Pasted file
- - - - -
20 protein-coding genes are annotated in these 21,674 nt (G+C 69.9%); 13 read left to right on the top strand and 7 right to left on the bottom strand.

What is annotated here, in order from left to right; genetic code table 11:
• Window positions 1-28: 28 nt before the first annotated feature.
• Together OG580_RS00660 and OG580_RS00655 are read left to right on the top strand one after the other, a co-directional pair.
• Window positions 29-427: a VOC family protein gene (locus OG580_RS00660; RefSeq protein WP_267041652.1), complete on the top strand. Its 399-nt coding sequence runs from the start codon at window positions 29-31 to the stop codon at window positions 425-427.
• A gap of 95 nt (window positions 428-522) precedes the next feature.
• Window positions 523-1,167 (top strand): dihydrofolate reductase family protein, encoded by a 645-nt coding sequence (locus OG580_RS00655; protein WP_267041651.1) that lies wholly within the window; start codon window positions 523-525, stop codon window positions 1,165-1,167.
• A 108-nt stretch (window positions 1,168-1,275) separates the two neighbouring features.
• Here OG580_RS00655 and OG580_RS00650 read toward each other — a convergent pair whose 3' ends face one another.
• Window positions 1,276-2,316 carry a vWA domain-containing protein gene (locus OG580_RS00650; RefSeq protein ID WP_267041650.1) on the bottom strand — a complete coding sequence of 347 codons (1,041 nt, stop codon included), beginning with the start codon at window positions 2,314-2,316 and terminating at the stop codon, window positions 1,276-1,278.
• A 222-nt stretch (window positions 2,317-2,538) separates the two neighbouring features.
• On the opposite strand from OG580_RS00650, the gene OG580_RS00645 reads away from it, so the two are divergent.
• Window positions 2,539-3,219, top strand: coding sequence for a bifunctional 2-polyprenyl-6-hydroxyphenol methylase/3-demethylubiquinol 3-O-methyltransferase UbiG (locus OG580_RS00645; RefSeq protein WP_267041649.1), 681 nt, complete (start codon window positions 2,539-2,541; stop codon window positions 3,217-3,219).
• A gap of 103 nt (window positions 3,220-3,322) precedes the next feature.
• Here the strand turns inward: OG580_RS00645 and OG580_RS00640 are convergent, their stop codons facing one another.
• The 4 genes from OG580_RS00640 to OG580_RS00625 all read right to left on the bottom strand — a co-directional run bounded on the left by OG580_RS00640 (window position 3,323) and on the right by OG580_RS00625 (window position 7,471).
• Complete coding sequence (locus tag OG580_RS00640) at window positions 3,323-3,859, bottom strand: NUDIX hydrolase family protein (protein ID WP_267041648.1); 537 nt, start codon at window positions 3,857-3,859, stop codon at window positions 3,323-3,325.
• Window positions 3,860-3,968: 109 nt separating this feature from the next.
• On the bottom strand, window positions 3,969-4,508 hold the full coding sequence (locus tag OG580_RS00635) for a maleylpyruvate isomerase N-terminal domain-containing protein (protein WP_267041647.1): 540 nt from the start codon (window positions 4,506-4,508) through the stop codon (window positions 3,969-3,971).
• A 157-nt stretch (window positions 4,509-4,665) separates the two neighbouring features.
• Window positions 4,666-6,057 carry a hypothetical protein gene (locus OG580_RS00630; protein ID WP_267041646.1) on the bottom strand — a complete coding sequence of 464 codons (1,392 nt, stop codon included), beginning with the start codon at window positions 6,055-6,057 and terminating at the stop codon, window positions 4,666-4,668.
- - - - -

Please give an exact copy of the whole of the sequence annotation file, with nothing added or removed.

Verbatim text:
20 protein-coding genes are annotated in these 21,674 nt (G+C 69.9%); 13 read left to right on the top strand and 7 right to left on the bottom strand.

What is annotated here, in order from left to right; genetic code table 11:
• Window positions 1-28: 28 nt before the first annotated feature.
• Together OG580_RS00660 and OG580_RS00655 are read left to right on the top strand one after the other, a co-directional pair.
• Window positions 29-427: a VOC family protein gene (locus OG580_RS00660; RefSeq protein WP_267041652.1), complete on the top strand. Its 399-nt coding sequence runs from the start codon at window positions 29-31 to the stop codon at window positions 425-427.
• A gap of 95 nt (window positions 428-522) precedes the next feature.
• Window positions 523-1,167 (top strand): dihydrofolate reductase family protein, encoded by a 645-nt coding sequence (locus OG580_RS00655; protein WP_267041651.1) that lies wholly within the window; start codon window positions 523-525, stop codon window positions 1,165-1,167.
• A 108-nt stretch (window positions 1,168-1,275) separates the two neighbouring features.
• Here OG580_RS00655 and OG580_RS00650 read toward each other — a convergent pair whose 3' ends face one another.
• Window positions 1,276-2,316 carry a vWA domain-containing protein gene (locus OG580_RS00650; RefSeq protein ID WP_267041650.1) on the bottom strand — a complete coding sequence of 347 codons (1,041 nt, stop codon included), beginning with the start codon at window positions 2,314-2,316 and terminating at the stop codon, window positions 1,276-1,278.
• A 222-nt stretch (window positions 2,317-2,538) separates the two neighbouring features.
• On the opposite strand from OG580_RS00650, the gene OG580_RS00645 reads away from it, so the two are divergent.
• Window positions 2,539-3,219, top strand: coding sequence for a bifunctional 2-polyprenyl-6-hydroxyphenol methylase/3-demethylubiquinol 3-O-methyltransferase UbiG (locus OG580_RS00645; RefSeq protein WP_267041649.1), 681 nt, complete (start codon window positions 2,539-2,541; stop codon window positions 3,217-3,219).
• A gap of 103 nt (window positions 3,220-3,322) precedes the next feature.
• Here the strand turns inward: OG580_RS00645 and OG580_RS00640 are convergent, their stop codons facing one another.
• The 4 genes from OG580_RS00640 to OG580_RS00625 all read right to left on the bottom strand — a co-directional run bounded on the left by OG580_RS00640 (window position 3,323) and on the right by OG580_RS00625 (window position 7,471).
• Complete coding sequence (locus tag OG580_RS00640) at window positions 3,323-3,859, bottom strand: NUDIX hydrolase family protein (protein ID WP_267041648.1); 537 nt, start codon at window positions 3,857-3,859, stop codon at window positions 3,323-3,325.
• Window positions 3,860-3,968: 109 nt separating this feature from the next.
• On the bottom strand, window positions 3,969-4,508 hold the full coding sequence (locus tag OG580_RS00635) for a maleylpyruvate isomerase N-terminal domain-containing protein (protein WP_267041647.1): 540 nt from the start codon (window positions 4,506-4,508) through the stop codon (window positions 3,969-3,971).
• A 157-nt stretch (window positions 4,509-4,665) separates the two neighbouring features.
• Window positions 4,666-6,057 carry a hypothetical protein gene (locus OG580_RS00630; protein ID WP_267041646.1) on the bottom strand — a complete coding sequence of 464 codons (1,392 nt, stop codon included), beginning with the start codon at window positions 6,055-6,057 and terminating at the stop codon, window positions 4,666-4,668.